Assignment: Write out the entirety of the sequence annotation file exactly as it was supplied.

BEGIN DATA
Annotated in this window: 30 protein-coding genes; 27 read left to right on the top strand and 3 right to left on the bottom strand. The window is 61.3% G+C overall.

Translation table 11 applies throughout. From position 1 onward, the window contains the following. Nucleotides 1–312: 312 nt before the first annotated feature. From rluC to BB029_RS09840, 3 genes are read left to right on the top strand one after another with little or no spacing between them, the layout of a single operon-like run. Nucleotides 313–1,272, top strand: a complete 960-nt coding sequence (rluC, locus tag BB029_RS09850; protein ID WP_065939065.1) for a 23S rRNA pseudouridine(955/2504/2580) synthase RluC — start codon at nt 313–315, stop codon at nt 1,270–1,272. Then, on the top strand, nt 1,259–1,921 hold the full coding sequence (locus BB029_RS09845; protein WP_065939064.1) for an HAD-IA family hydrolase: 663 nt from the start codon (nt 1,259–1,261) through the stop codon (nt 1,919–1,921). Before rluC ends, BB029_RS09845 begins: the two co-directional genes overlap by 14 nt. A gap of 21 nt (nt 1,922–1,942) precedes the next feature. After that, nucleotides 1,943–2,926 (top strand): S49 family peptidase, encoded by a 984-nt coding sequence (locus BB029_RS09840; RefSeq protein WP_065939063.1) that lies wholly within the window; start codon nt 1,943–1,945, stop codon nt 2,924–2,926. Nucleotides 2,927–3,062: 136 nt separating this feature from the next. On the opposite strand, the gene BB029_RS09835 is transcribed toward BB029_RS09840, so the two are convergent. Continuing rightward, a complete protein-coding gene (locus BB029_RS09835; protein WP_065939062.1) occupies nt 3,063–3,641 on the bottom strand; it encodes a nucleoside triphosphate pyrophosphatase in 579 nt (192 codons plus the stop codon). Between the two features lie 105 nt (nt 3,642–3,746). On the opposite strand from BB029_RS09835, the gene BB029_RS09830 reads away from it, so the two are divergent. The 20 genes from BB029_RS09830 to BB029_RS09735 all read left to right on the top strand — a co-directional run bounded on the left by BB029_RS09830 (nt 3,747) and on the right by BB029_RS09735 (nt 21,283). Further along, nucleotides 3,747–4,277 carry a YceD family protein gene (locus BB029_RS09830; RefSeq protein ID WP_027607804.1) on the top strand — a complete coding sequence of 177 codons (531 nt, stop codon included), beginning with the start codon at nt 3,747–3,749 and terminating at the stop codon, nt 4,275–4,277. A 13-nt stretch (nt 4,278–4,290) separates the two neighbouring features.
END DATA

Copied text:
Annotated in this window: 30 protein-coding genes; 27 read left to right on the top strand and 3 right to left on the bottom strand. The window is 61.3% G+C overall.

Translation table 11 applies throughout. From position 1 onward, the window contains the following. Nucleotides 1–312: 312 nt before the first annotated feature. From rluC to BB029_RS09840, 3 genes are read left to right on the top strand one after another with little or no spacing between them, the layout of a single operon-like run. Nucleotides 313–1,272, top strand: a complete 960-nt coding sequence (rluC, locus tag BB029_RS09850; protein ID WP_065939065.1) for a 23S rRNA pseudouridine(955/2504/2580) synthase RluC — start codon at nt 313–315, stop codon at nt 1,270–1,272. Then, on the top strand, nt 1,259–1,921 hold the full coding sequence (locus BB029_RS09845; protein WP_065939064.1) for an HAD-IA family hydrolase: 663 nt from the start codon (nt 1,259–1,261) through the stop codon (nt 1,919–1,921). Before rluC ends, BB029_RS09845 begins: the two co-directional genes overlap by 14 nt. A gap of 21 nt (nt 1,922–1,942) precedes the next feature. After that, nucleotides 1,943–2,926 (top strand): S49 family peptidase, encoded by a 984-nt coding sequence (locus BB029_RS09840; RefSeq protein WP_065939063.1) that lies wholly within the window; start codon nt 1,943–1,945, stop codon nt 2,924–2,926. Nucleotides 2,927–3,062: 136 nt separating this feature from the next. On the opposite strand, the gene BB029_RS09835 is transcribed toward BB029_RS09840, so the two are convergent. Continuing rightward, a complete protein-coding gene (locus BB029_RS09835; protein WP_065939062.1) occupies nt 3,063–3,641 on the bottom strand; it encodes a nucleoside triphosphate pyrophosphatase in 579 nt (192 codons plus the stop codon). Between the two features lie 105 nt (nt 3,642–3,746). On the opposite strand from BB029_RS09835, the gene BB029_RS09830 reads away from it, so the two are divergent. The 20 genes from BB029_RS09830 to BB029_RS09735 all read left to right on the top strand — a co-directional run bounded on the left by BB029_RS09830 (nt 3,747) and on the right by BB029_RS09735 (nt 21,283). Further along, nucleotides 3,747–4,277 carry a YceD family protein gene (locus BB029_RS09830; RefSeq protein ID WP_027607804.1) on the top strand — a complete coding sequence of 177 codons (531 nt, stop codon included), beginning with the start codon at nt 3,747–3,749 and terminating at the stop codon, nt 4,275–4,277. A 13-nt stretch (nt 4,278–4,290) separates the two neighbouring features.